TEL AVIV (JTA) – Tatiana Mankov speaks Hebrew, has raised her children in Israel and is married to a Jewish Israeli – but as a non-Jew from Belarus living in Bat Yam who overstayed her tourist visa 10 years ago, Mankov dwells in a bureaucratic no-man’s land.
Because she is in the country illegally, Mankov cannot work on the books, is not eligible for state health care and cannot leave Israel for fear of being barred from returning.
Mankov wants to become Israeli, but after years of submitting applications for citizenship and permanent residency, she says she has not received a conclusive answer from the Israeli government.
“Why do they reject someone who has done no harm?” she asks.
Mankov is among some 11,000 non-Jewish relatives of Israeli citizens who are seeking citizenship or residency status in Israel. They say they are caught in a system that does not want them or know what to do with them.
Some Israeli officials say the government’s ambivalent approach toward these illegal immigrants – not recognizing them but only rarely moving to deport them – is the result of a reluctance to encourage non-Jewish immigration combined with an acknowledgement that Israel should not be in the business of dividing families through deportations.
Ophir Pines-Paz, a former Israeli interior minister, said the lack of a clear policy on non-Jewish immigration is intentional.
“That is the policy – that people will not know what to do so there will be as few non-Jews as possible here,” he told JTA.
Supporters of those like Mankov say Israel has failed to compose a new immigration policy to keep pace with the times, in which immigrants from the former Soviet Union want to bring non-Jewish relatives to Israel, including elderly parents and children from previous marriages.
During his tenure as interior minister, Pines-Paz said, efforts to find a compromise solution failed.
Reut Michali, a lawyer for the Israel Religious Action Center, the political wing of Israel’s Reform movement, said the result is unnecessary hardships.
“The policy is not transparent and it changes frequently. And because there is no policy on immigration, there is no way to deal with people,” Michali said at a recent conference on immigration in Israel sponsored by the Association for the Rights of Mixed Families, which promotes the rights of families with non-Jewish members.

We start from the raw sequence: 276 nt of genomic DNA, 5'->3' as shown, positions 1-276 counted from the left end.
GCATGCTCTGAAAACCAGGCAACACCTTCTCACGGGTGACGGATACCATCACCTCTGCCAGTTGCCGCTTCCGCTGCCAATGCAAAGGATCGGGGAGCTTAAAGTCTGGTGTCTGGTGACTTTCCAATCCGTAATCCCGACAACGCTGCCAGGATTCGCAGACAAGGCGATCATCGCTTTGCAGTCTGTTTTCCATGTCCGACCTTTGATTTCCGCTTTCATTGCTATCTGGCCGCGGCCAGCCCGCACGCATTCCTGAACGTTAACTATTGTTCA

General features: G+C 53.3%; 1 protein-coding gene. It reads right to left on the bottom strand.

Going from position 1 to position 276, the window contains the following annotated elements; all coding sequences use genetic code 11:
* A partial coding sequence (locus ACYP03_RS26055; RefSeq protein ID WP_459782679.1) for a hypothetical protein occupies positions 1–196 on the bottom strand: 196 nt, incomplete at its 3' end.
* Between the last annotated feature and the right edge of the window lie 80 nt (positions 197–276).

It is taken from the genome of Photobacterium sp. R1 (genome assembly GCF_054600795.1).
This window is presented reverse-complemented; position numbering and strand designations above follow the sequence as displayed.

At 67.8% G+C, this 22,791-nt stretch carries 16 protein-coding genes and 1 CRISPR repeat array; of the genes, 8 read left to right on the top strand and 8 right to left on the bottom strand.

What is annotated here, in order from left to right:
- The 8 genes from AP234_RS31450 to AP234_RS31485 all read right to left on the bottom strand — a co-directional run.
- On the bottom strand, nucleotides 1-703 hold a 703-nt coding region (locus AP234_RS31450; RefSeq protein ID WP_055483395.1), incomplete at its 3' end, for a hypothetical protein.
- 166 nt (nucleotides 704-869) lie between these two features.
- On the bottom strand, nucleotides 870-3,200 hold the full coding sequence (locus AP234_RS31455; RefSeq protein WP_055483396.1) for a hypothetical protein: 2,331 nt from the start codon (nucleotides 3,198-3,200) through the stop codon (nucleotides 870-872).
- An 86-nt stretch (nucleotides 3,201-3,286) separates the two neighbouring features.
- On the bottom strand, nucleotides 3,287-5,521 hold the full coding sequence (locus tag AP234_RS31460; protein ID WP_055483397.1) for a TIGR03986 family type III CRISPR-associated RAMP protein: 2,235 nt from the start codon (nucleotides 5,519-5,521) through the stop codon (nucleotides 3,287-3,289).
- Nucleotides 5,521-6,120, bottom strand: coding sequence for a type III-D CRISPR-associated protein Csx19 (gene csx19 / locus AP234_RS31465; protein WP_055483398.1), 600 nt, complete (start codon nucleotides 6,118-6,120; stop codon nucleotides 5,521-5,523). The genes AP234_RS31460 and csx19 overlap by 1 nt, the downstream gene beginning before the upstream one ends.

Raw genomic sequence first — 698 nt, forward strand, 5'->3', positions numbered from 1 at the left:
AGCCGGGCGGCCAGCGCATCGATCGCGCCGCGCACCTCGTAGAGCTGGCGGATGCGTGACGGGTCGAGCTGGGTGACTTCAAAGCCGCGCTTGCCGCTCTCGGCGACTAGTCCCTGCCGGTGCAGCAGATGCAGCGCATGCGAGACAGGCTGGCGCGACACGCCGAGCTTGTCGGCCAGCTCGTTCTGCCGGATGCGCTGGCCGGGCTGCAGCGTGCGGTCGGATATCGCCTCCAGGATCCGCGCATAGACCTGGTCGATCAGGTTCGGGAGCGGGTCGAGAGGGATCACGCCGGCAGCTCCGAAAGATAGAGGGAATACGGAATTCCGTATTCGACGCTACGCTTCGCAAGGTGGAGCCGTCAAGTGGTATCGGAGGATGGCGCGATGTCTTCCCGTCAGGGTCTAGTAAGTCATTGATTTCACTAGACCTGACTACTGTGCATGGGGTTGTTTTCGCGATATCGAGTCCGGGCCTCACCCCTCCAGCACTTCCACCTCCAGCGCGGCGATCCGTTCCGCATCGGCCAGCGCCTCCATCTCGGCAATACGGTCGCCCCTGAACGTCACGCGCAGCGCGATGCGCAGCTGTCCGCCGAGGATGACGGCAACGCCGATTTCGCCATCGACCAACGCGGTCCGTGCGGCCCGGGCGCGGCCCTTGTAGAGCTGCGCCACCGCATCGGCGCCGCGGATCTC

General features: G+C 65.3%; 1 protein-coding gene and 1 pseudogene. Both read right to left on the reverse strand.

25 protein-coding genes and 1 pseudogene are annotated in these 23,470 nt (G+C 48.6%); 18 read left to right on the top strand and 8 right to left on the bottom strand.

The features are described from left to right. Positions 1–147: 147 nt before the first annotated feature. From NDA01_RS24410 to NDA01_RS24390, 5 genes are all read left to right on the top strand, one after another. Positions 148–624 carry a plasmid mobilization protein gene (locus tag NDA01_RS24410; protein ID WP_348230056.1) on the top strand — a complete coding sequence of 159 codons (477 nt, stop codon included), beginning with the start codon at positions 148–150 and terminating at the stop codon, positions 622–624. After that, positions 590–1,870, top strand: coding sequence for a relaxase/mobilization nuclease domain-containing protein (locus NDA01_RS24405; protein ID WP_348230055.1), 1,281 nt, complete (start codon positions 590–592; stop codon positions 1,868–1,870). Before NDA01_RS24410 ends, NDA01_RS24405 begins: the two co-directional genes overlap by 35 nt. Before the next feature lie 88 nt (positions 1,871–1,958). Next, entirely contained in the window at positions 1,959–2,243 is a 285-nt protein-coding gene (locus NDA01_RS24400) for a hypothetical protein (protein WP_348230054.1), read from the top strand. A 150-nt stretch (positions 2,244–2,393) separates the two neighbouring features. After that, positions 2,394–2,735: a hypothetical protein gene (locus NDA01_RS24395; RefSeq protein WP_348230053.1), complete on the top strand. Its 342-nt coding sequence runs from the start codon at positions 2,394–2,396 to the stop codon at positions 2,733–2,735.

According to the group’s estimates, more than half of those waiting for official status in Israel are children.
Sabine Hadad, a spokeswoman for the Interior Ministry, said the ministry functions according to set procedures but no overarching policy has been set by the Cabinet or the Knesset.
She said that petitioners subjected to long waits for a response to their requests for official status must “have not yet presented the correct paperwork.”
Many Israelis fear that the influx of non-Jewish immigrants threatens the state’s Jewish character.
Michael Kleiner, a leader of the nationalist Herut party and a former Knesset member, said non-Jews should be able to become citizens only in special humanitarian cases or if they have proven their ties and loyalty to Israel. Overall, he said, citizenship should not come easily, warning that a major influx of non-Jews into Israel could result in new churches and an end to the state’s Jewish character.
“It’s in our interest to keep their number a small one,” he said.
Though he acknowledged that “most of the non-Jewish Israelis become part of Israeli society” – referring to the estimated 320,000 immigrants from the former Soviet Union who are not Jewish according to halachah, or Jewish law, but qualified to immigrate under Israel’s Law of Return – Kleiner warned that non-Jewish Israelis would have less incentive to assimilate into Israel’s Jewish culture if there were more of them.
Advocates for more liberal immigration policies say non-Jews integrate well into Israeli society once they’re here.
“These non-Jews see themselves as connected to the fate of the country,” Yossi Beilin, head of the Meretz Party, said. “They feel themselves part of the Jewish state.”
The case of a non-Jewish widower named Sergei Dzhedan recently made headlines in the Israeli media. Dzhedan, the son-in-law of a Holocaust survivor, is the only relative who can care for her. But because he had not completed the naturalization process before his wife’s death, he was threatened with deportation.
“Israel’s real policy is to do everything to block the entry to the country of non-Jews because they are non-Jews,” Israel’s daily Ha’aretz wrote in an editorial on the matter.
“The insufferable bureaucratic bottleneck and the Via Dolorosa traversed by those seeking naturalization assure that the gates are blocked,” the editorial said, charging that the Interior Ministry “is creating countless human tragedies.”
Many of the cases involving non-Jewish petitioners for citizenship are ending up in court.
This month, Judge Judith Tsur of the Jerusalem District Court ordered the Population Administration, the arm of the Interior Ministry that handles status and citizenship, to make its regulations on the matter public within the next month.
The judge excoriated the ministry, saying that for years it has not followed the law or respected court rulings.
“We operate according to the law,” the Interior Ministry spokeswoman responded.
Robert Ilatov, a Knesset member from the Yisrael Beitenu Party, which is composed of immigrants from the former Soviet Union, said he often fields complaints from distressed immigrants – including soldiers – trying to bring a non-Jewish parent to Israel.
“Someone that puts their life in danger for the state has the right to have his parents with him,” he said.